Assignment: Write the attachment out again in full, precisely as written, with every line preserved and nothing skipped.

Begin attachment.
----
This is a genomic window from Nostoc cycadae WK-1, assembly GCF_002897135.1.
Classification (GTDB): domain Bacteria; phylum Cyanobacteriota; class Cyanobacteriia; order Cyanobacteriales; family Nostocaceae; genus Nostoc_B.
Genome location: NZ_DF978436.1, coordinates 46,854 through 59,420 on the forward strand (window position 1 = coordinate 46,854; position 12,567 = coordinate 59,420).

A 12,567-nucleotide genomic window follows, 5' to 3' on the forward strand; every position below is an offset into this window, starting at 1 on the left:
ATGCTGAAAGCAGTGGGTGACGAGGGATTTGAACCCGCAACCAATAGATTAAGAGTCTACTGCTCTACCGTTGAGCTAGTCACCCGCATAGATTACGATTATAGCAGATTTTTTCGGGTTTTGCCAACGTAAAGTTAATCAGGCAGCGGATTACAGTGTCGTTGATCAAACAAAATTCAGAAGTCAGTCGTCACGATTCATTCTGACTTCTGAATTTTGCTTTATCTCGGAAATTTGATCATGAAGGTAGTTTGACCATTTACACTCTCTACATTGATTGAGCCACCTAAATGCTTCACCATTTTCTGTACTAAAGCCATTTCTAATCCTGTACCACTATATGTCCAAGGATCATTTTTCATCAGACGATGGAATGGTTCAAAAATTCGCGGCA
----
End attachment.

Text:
This is a genomic window from Nostoc cycadae WK-1, assembly GCF_002897135.1.
Classification (GTDB): domain Bacteria; phylum Cyanobacteriota; class Cyanobacteriia; order Cyanobacteriales; family Nostocaceae; genus Nostoc_B.
Genome location: NZ_DF978436.1, coordinates 46,854 through 59,420 on the forward strand (window position 1 = coordinate 46,854; position 12,567 = coordinate 59,420).

A 12,567-nucleotide genomic window follows, 5' to 3' on the forward strand; every position below is an offset into this window, starting at 1 on the left:
ATGCTGAAAGCAGTGGGTGACGAGGGATTTGAACCCGCAACCAATAGATTAAGAGTCTACTGCTCTACCGTTGAGCTAGTCACCCGCATAGATTACGATTATAGCAGATTTTTTCGGGTTTTGCCAACGTAAAGTTAATCAGGCAGCGGATTACAGTGTCGTTGATCAAACAAAATTCAGAAGTCAGTCGTCACGATTCATTCTGACTTCTGAATTTTGCTTTATCTCGGAAATTTGATCATGAAGGTAGTTTGACCATTTACACTCTCTACATTGATTGAGCCACCTAAATGCTTCACCATTTTCTGTACTAAAGCCATTTCTAATCCTGTACCACTATATGTCCAAGGATCATTTTTCATCAGACGATGGAATGGTTCAAAAATTCGCGGCA